A visit to Africa last week has led the U.K’s Prime Minister, Theresa May, to enter into economic deals with African nations.
With the aim of promoting economic ties, May visited South Africa, Nigeria and Kenya with the U.K’s International Trade Minister, George Hollingbery and a 29 business delegation.
The deals, worth over £300 million, were agreed upon within a variety of sectors and will create about 3,000 jobs across the African continent.
May’s visit to Africa also works favourably for the Prime Minister as the U.K. sets out be the largest G7 investor in Africa by 2022, ahead of an Africa Investment Summit which will be held in the UK next year.
Prime Minister Theresa May said, “The deals being announced today demonstrate the already close trade and investment links between the UK and African countries, and the potential that exists for other UK businesses to make the most of the growing opportunities on the continent.
“With a shared passion for entrepreneurship, technology and innovation, now is the time for UK companies to strengthen their partnerships with Africa to boost jobs and drive prosperity both at home and overseas.”
International Trade Minister George Hollingbery said, “I am delighted to have joined the Prime Minister on this visit showcasing the very best of the UK-Africa partnership and all that Global Britain has to offer in the region. Our trade and investment ties with South Africa, Kenya, Nigeria are already substantial.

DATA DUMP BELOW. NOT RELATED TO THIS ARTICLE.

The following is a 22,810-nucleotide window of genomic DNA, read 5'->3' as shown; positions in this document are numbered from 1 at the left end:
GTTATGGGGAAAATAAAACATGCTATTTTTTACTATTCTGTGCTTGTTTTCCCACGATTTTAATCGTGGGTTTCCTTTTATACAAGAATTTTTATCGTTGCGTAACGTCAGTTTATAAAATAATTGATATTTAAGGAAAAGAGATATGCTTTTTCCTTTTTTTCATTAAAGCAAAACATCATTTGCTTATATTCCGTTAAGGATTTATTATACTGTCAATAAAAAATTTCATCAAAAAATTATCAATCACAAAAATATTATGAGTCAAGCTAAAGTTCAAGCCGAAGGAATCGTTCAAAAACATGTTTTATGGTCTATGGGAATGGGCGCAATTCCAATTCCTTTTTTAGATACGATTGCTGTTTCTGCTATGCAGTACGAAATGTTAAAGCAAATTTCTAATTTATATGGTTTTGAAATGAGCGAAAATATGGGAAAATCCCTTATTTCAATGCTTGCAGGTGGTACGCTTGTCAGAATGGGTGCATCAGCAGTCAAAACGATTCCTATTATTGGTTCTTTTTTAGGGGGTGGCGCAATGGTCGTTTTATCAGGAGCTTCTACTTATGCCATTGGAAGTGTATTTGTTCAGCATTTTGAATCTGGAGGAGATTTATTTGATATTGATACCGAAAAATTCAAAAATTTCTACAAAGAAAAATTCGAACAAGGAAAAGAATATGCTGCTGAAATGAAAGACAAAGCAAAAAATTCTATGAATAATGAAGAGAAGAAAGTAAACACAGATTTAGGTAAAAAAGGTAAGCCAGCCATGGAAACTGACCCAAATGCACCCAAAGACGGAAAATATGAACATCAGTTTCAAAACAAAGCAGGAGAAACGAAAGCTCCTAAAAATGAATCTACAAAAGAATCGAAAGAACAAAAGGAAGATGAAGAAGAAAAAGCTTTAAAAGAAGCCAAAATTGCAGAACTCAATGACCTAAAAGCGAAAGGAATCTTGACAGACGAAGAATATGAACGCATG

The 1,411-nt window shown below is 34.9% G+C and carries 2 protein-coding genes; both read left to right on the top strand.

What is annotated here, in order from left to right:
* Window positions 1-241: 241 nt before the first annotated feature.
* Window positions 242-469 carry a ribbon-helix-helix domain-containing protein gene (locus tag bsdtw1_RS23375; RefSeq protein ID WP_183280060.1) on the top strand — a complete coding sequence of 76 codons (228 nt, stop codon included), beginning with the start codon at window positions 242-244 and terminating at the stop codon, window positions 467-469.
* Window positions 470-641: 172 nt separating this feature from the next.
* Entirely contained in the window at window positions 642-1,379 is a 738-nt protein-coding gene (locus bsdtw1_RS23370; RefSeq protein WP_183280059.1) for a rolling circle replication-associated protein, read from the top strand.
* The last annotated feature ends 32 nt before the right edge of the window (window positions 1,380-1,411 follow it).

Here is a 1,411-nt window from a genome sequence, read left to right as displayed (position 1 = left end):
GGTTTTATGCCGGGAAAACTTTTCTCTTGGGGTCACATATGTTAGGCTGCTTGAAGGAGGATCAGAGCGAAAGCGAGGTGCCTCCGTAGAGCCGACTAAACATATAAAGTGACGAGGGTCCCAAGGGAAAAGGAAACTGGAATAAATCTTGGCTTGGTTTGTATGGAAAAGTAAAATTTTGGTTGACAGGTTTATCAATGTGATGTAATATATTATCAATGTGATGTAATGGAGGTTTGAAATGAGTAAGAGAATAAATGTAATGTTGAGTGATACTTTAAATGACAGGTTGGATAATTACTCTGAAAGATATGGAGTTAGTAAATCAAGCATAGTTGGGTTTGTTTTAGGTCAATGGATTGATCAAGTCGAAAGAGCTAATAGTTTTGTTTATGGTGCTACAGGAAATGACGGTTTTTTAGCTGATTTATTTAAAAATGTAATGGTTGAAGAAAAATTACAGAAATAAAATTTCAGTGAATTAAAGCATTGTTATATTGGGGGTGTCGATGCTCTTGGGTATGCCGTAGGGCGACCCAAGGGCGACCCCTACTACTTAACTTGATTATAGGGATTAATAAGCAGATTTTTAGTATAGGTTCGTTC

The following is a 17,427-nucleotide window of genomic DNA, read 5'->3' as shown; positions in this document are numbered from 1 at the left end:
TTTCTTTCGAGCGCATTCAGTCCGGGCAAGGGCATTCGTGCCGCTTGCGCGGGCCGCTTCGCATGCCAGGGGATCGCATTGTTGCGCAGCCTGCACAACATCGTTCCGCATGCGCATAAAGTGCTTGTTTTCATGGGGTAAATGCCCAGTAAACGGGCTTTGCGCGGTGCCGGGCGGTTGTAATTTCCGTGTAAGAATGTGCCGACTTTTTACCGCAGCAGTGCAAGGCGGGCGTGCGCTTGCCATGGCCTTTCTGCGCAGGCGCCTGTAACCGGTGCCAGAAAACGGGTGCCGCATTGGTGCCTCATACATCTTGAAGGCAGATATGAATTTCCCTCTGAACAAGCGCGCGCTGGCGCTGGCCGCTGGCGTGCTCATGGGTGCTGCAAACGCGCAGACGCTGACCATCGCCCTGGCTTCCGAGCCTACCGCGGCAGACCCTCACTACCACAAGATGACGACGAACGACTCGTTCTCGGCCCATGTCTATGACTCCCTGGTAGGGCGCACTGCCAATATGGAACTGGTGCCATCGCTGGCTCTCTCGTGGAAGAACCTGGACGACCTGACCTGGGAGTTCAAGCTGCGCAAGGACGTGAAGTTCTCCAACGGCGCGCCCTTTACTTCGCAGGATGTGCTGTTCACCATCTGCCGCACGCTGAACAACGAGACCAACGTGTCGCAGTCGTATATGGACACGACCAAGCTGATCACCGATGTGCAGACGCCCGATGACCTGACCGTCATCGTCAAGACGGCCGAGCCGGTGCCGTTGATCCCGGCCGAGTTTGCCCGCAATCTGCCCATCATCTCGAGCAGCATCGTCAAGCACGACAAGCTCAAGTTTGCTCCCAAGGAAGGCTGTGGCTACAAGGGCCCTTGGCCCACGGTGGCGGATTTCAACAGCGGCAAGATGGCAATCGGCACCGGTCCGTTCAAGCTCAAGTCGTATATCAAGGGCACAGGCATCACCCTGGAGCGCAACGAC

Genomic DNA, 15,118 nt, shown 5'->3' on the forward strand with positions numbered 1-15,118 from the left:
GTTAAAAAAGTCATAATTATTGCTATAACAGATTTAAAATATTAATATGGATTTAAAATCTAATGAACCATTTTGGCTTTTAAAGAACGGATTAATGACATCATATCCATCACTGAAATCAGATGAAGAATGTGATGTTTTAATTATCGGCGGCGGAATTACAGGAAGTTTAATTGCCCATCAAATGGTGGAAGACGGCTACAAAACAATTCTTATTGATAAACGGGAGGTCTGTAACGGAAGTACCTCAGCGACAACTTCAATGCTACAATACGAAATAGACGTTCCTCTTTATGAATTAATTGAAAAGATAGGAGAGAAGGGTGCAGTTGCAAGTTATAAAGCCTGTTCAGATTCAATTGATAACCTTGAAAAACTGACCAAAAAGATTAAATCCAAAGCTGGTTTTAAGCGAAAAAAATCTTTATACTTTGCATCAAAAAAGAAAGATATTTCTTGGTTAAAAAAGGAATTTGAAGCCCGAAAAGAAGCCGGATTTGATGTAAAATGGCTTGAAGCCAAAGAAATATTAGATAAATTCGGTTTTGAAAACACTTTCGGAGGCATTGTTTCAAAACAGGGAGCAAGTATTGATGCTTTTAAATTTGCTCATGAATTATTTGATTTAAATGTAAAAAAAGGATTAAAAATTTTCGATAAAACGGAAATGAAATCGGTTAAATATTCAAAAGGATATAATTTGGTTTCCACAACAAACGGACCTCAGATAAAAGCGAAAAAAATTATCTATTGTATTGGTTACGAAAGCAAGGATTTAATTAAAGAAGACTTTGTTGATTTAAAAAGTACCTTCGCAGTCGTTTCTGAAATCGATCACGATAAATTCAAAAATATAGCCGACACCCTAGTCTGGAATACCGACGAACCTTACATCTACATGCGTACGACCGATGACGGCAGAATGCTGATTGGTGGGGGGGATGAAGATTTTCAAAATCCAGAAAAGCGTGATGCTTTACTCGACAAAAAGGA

“Trade between the UK and Africa was worth more than £31 billion last year, and the Prime Minister has made it the UK’s ambition to be the largest G7 investor in Africa by 2022.
“It is hugely positive to see these new deals signalling that our strong trading relationship is continuing to go from strength to strength.”
In a move to grow British exports to Africa, which exceeded £17 billion last year, May made an extra £5.5 billion available to U.K. exporters and their African buyers to finance export deals.
She also announced that U.K. Export Finance has increased its ability to support exports to a further 8 markets across Africa.
The UK-Africa trade relationship is already worth more than £31 billion.